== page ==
Adam Zagajewski, poet and essayist, one of the leaders of the ’68 generation, rested on Sunday afternoon in the National Pantheon, in the Church of Saints Peter and Paul in Krakow. The artist said goodbye to his relatives, friends, residents and representatives of the authorities.
In the afternoon the urn with the ashes Adam Zagajewski, who died on March 21 was moved from Saint Florian’s Basilica to the Church of Saints Peter and Paul. Holy Mass the funeral was presided over by Father Professor Alfred Wierzbicki.
In his homily, he pointed out that Zagajewski “had the courage to oppose aestheticism, in which beauty loses its existential content.” – He was a poet who took art’s religious message seriously. He did not dress in them as in his robes and did not speak with the voice of a preacher, but allowed the possibility of turning a tourist into a pilgrim – pointed out the priest.
“Poets are there to celebrate a world that is crippled”
He emphasized that Zagajewski “deserved such a dignified burial place” and that his memory would become a national memory. – The poet himself would probably have smiled, and maybe even worried about the intention to posthumously put him in the service of the nation – assessed Fr. Wierzbicki.
In his opinion, the poet himself – like many others like him – is not used to “following orders”. Although he had a sense of self-worth, “modesty and a sense of measure saved him from megalomania and ridiculous, pathetic gestures.”
The clergyman called for the poet’s voice to accompany us today. – With trepidation we ask: where are the children from Michałów? Why are people dying on the Polish-Belarusian border? And we ask ourselves so many other dramatic questions. You have to remember that poets are here to praise a world that is crippled – emphasized Fr. Wierzbicki.
He also emphasized that in times of “confusion, contempt, xenophobia and the conquest of the national drum, we need a place where we can drink from a pure source”, and for this we need a human word that “will be alive and effective in the image of God’s word”.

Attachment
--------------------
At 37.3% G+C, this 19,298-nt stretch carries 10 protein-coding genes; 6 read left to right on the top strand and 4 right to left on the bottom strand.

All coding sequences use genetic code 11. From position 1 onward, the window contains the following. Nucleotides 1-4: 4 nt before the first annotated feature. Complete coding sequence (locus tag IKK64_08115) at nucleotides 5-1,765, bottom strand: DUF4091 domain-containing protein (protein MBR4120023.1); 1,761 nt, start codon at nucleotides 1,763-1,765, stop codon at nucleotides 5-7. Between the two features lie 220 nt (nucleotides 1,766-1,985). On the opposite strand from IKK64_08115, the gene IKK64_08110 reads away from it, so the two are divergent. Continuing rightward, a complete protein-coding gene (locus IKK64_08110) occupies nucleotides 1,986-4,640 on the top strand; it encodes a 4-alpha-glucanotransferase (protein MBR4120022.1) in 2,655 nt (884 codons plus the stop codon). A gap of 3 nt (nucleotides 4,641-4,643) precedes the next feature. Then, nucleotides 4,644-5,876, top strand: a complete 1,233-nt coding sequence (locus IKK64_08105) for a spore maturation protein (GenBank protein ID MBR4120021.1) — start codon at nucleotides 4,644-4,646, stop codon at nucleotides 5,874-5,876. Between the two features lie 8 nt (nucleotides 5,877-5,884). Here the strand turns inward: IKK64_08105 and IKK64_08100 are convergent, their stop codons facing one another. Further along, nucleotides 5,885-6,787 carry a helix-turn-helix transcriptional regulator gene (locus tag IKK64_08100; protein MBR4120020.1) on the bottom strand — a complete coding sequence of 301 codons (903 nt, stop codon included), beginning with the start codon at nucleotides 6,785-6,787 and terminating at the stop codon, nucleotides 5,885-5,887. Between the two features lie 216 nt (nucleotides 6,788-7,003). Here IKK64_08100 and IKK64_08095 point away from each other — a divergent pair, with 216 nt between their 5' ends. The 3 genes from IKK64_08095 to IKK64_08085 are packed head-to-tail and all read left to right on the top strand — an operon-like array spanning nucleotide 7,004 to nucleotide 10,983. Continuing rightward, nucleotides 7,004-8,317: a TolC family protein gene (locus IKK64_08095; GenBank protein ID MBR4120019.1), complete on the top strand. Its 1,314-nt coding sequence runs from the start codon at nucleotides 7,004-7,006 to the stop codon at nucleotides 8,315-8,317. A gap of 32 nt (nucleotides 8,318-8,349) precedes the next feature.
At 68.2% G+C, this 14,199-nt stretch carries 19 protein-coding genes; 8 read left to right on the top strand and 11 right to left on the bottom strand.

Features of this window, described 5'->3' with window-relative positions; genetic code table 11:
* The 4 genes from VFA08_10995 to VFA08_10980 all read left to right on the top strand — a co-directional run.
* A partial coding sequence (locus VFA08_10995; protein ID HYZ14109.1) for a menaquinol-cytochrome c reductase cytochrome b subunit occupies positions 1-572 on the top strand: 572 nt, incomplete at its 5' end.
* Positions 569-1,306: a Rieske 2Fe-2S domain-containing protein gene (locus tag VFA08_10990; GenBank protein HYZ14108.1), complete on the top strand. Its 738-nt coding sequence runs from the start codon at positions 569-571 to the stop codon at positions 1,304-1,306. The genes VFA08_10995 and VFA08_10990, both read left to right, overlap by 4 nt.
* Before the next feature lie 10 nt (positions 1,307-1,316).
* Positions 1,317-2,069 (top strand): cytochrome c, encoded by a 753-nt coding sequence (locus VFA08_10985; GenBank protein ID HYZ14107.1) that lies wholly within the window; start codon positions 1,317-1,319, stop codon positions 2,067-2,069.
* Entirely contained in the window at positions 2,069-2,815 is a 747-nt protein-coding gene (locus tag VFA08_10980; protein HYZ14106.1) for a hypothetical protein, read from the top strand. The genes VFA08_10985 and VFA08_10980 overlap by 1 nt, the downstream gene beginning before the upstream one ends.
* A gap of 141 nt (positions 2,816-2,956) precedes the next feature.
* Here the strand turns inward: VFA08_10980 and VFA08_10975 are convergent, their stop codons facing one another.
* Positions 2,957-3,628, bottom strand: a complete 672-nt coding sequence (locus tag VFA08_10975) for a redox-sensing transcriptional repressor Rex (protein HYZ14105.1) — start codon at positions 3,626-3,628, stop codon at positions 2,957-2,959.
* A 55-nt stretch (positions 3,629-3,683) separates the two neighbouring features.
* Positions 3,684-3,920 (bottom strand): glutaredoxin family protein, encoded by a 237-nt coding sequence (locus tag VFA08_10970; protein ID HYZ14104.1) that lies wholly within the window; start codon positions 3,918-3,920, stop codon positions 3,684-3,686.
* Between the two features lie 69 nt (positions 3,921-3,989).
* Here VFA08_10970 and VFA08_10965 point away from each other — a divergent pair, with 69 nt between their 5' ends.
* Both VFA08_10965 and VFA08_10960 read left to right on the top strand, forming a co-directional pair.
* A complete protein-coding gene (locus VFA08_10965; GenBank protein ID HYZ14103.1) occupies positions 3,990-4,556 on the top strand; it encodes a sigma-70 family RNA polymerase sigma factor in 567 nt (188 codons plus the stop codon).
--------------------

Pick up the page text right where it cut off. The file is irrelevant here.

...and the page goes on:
In the homily, the priest pointed out that we live in a time when many have lost faith in the words of the rulers, opportunistic journalists or even clergy, including bishops. He pointed to the crisis of the word. – Let’s not forget Zagajewski, let’s reread his poems. Poetry does not save, but allows us to go further – concluded Fr. Wierzbicki, and his homily was awarded with applause.
“Europe has lost one of its best writers”
One of the leaders of the ’68 literary generation was also recalled by the rector of the Jagiellonian University, professor Jacek Popiel, who drew attention to the theme of the journey in the artist’s life. It began when Zagajewski came to Krakow in the early 1960s, convinced that it would be a new beginning. The Rector emphasized that it also happened despite the fact that the poet had to live in the reality of the People’s Republic of Poland.
The Rector emphasized that although the artist’s life journey has ended, lovers of his poetry are convinced that the place where he will rest “opens the journey into a timeless presence in the minds of those who will undertake philological interpretations of Zagajewski’s works and, above all, enjoy reading his poems “. On behalf of the writers, the poet said goodbye to the Nobel laureate Olga Tokarczuk in a letter read out by the rector of the Academy of Theater Arts in Krakow, Dorota Segda